Injera (Somali: canjeero) is a pancake-like bread made out of
teff flour. It is traditionally eaten in Eritrea, Ethiopia, Somalia (where it
is also called laxoox) and Yemen (where it is known as lahoh).
Left: This meal, consisting
of injera and several kinds of
wat or tsebhi
(stew), is typical of
Eritrean and Ethiopian cuisine.
The most valued grain used to make injera is from the tiny,
iron-rich teff. However, its production is limited to certain middle elevations
and regions with adequate rainfall, so it is relatively expensive for the
average household. Because the overwhelming majority of highland Ethiopians are
poor farming households that grow their own subsistence grain, wheat, barley,
corn, and/or rice flour are sometimes used to replace some or all of the teff
There are also different varieties of injera in Ethiopia, such as
(white), kay (red) and tikur (black).
In making injera, teff flour is mixed with water and allowed to ferment for
several days, as with sourdough starter. As a result of this process, injera has
a slight sour taste. The injera is then ready to bake into large flat pancakes,
done either on a specialized electric stove or, more commonly, on a clay plate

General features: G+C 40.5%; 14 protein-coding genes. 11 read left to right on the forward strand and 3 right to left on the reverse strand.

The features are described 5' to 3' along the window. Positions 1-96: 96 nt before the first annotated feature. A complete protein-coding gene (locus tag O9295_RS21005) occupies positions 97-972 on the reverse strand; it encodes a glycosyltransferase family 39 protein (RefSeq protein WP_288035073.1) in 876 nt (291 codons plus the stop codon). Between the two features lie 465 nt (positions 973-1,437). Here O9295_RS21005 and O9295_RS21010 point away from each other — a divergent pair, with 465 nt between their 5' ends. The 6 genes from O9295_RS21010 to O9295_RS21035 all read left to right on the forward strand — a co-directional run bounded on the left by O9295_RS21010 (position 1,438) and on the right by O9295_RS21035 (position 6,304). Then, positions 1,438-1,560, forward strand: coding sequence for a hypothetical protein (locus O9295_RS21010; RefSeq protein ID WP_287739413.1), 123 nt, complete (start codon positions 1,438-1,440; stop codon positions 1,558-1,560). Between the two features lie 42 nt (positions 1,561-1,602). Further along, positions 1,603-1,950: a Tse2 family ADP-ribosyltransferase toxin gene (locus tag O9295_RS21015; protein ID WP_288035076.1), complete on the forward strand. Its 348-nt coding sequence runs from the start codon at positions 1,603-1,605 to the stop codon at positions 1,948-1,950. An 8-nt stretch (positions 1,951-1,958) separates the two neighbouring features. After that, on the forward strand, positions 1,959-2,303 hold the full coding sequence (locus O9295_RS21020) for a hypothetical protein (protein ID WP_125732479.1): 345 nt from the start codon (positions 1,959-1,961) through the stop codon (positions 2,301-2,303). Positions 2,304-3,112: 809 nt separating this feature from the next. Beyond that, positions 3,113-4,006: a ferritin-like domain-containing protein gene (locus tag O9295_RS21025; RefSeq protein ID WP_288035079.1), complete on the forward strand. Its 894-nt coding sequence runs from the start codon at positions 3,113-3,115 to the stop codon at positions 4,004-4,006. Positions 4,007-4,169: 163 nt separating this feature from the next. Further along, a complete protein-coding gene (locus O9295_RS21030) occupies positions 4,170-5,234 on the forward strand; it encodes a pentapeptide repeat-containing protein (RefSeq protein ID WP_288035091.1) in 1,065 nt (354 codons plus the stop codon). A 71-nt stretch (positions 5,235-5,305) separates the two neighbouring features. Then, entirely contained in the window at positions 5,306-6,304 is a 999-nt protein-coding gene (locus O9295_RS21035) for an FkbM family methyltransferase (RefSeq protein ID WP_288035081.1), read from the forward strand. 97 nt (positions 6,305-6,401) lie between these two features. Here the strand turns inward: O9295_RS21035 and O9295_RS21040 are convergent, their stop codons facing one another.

(mogogo) placed over a fire.
In terms of shape, Injera compares to the French
crepe as a flatbread cooked in a circle and used as a
base for other foods. The taste and texture, however, are quite unique and
unlike the crepe.
Left: Canjeero, the
Somali version of injera, is a staple of Somali cuisine..
A variety of stews, sometimes salads are placed upon
the injera for serving. Using one's right hand, small pieces of injera
are torn and used to grasp the stews and salads for eating. The injera
under these stews soaks up the juices and flavours of the foods and,
after the stews and salads are gone, this bread is also consumed.
meal shared as part of a group.
Injera is thus simultaneously food, eating utensil, and
plate. When the entire "tablecloth" of injera is gone, the meal is over.